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Dressing to Letter of Islamic Law Pays Off for Turkish Shopkeeper

Surge in popularity of scarves is causing a row in government circles.


ISTANBUL, Turkey — Mustafa Karaduman is a profoundly pious Muslim with one burning ambition in life: "to serve Islam by encouraging my sisters in faith to dress more modestly."

Fired by such conviction, the bearded Turkish businessman has, over the last two decades, built the country's largest Islamic-style clothing empire, Tekbir Giyim, which means "Allah Is Great Apparel."

To those familiar with Turkish politics, it would seem a risky venture. The Islamic head scarf is at the center of a political storm that erupted earlier this month when a female Islamist lawmaker showed up at the inaugural session of parliament, her head swathed in a navy silk scarf.

Strictly banned in government offices and schools, the Islamic head scarf is viewed by Turkey's army-backed secular elite as the foremost symbol of religious militancy.

Outraged pro-secular members led by Bulent Ecevit, Turkey's left-wing prime minister, booed Merve Kavakci out of the chamber before she could take the oath of office. Her head scarf, thundered Ecevit after seizing the floor, "is a direct challenge to the secular principles of the Turkish Constitution."

Kavakci is now facing charges of seeking to "incite hatred based on religious differences," and could end up in jail.

Despite the ban on the scarves, they sell by the thousands daily at Tekbir outlets across the country.

Yasemin Takir, a slender college student wearing a flowing denim dress and clunky platform boots, is a regular customer at Tekbir's flagship store in Istanbul's Merter district. Like many shoppers here, she insists that her head scarf is not a political statement.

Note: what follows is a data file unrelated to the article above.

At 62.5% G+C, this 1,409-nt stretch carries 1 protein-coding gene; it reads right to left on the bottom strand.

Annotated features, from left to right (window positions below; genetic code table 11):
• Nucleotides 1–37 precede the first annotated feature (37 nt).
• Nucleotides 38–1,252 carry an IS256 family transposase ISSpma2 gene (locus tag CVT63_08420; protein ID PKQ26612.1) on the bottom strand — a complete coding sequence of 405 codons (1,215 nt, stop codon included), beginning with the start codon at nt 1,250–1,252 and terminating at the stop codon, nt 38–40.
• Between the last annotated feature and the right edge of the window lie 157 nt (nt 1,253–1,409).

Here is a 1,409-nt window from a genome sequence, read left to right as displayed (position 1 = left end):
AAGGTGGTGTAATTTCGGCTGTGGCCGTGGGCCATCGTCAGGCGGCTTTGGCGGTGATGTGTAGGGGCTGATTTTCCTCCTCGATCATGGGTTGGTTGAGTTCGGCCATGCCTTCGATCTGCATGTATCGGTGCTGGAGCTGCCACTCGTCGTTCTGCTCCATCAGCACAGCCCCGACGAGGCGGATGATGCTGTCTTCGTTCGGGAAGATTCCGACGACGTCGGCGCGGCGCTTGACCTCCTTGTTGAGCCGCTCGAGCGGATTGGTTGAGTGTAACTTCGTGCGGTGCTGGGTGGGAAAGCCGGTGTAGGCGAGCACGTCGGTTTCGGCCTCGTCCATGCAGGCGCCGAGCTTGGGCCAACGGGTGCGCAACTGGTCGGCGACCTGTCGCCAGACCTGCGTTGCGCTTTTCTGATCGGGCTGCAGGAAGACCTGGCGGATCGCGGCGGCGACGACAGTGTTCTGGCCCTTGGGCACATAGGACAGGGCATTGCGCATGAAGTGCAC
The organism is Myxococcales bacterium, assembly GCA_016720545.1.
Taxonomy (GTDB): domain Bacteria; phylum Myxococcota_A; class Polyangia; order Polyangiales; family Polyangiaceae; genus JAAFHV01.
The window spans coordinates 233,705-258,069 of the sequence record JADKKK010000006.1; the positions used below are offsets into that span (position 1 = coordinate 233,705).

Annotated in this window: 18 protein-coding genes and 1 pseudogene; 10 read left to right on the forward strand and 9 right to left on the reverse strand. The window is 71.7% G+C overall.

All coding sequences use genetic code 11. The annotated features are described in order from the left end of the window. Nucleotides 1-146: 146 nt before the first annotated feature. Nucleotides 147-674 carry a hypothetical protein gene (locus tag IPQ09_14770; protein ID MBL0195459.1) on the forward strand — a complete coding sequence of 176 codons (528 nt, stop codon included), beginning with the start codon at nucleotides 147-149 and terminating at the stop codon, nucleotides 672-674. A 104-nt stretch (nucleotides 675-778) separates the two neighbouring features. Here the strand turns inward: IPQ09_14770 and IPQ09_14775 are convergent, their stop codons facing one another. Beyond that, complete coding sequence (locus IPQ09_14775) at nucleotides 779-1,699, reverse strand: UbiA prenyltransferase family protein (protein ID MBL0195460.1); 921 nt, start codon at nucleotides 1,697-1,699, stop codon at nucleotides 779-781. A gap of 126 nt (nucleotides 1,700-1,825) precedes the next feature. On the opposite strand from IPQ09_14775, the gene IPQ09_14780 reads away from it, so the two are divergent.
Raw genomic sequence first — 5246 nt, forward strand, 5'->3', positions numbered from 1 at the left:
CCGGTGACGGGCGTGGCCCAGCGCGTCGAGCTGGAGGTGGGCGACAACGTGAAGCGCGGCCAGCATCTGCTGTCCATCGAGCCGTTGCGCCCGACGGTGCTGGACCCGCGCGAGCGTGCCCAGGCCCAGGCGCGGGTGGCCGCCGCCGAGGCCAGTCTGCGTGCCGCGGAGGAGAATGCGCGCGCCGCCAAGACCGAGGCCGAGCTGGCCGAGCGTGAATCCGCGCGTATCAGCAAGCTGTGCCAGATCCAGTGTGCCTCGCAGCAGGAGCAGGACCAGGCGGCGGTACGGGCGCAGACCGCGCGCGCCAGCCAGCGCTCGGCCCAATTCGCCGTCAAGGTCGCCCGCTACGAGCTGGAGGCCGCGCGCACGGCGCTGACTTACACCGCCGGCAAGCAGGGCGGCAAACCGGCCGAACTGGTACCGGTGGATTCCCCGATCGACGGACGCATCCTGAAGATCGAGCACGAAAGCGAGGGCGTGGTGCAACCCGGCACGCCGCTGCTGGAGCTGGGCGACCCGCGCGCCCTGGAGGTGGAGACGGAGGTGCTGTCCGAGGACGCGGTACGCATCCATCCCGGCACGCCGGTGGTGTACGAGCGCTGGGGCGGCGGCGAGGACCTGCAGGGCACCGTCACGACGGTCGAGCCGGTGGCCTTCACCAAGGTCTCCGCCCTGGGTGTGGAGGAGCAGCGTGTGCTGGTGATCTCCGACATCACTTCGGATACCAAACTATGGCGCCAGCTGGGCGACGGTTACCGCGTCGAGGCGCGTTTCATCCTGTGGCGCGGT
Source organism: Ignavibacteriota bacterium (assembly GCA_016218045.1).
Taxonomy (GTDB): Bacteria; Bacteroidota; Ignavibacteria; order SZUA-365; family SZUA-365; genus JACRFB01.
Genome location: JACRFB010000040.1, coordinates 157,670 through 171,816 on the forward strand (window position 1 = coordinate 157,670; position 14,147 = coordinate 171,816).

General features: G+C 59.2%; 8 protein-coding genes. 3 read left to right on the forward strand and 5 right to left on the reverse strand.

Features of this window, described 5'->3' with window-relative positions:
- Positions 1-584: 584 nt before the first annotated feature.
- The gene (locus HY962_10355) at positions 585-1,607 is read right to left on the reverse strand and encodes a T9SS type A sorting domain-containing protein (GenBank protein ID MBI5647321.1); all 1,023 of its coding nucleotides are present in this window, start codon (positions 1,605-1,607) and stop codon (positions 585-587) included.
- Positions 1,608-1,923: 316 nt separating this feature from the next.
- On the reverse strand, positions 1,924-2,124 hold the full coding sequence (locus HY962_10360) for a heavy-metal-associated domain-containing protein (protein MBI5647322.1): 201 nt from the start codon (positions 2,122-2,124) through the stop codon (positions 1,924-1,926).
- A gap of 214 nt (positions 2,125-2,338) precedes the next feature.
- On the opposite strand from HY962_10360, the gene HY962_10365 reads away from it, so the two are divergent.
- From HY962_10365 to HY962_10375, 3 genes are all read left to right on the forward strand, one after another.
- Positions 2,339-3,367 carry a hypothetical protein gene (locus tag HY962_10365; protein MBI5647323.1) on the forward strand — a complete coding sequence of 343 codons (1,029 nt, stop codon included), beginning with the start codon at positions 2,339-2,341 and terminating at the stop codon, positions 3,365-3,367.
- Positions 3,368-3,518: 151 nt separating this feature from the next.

"I cover my head because the Koran orders me to do so," she says, twirling the ends of a melon-green chiffon scarf speckled with tiny peach-colored flowers.

If anything, Karaduman has succeeded in making the head scarf a fashion statement and is earning millions of dollars doing so.

Designed by a team of stylists using the latest in computer technology, the scarves come in a variety of patterns and fabrics and can be knotted around the head in a multitude of ways. "Younger women," Karaduman says, "go for the brighter colors and geometric prints."

Tekbir also offers a wide selection of Islamic-style day and evening wear. "The key," Karaduman says, "is to cover the chest, the hips and the ankles in a manner that does not tempt men, yet is pleasing to the eye."

Upstairs at Tekbir's design studio, Hatice Ozan, a young designer who is shrouded from head to toe in a black chador, peers over her veil at a copy of Gimbel's Illustrated 1915 Catalog. "I want to do a Victorian-style wedding dress with a turban and veil," she whispers shyly to her beaming boss.

The company's hottest-selling item these days is "the Afghan," a tunic and trousers ensemble inspired, Karaduman says, by the Afghan moujahedeen, and which "is hugely practical for the working woman."

Karaduman, who began work as an ironing boy in Istanbul's garment district when he was 12, says he spotted his business opportunity in the early 1980s, when the Turkish army began promoting Islam as a counterweight to communism, which was regarded as the primary threat to the nation at the time.

Buoyed by the resurgence of political Islam, Karaduman and his seven brothers opened their first shop in Istanbul's religiously conservative Fatih district in 1982. "It was the first store of its kind," he boasts.

Today, Tekbir has 600 outlets in Turkey and nearly 50 more overseas--including stores in Brooklyn, N.Y., and Patterson, N.J.--and he employs more than 1,500 people.

The company's success has spawned imitators of the style. There are now 200 Islamic-style outfitters in Turkey. Karaduman says he is not worried by the competition.

"On the contrary," he says, flashing a broad grin, "this means there are that many more of our sisters who are dressing as Allah commands them to."

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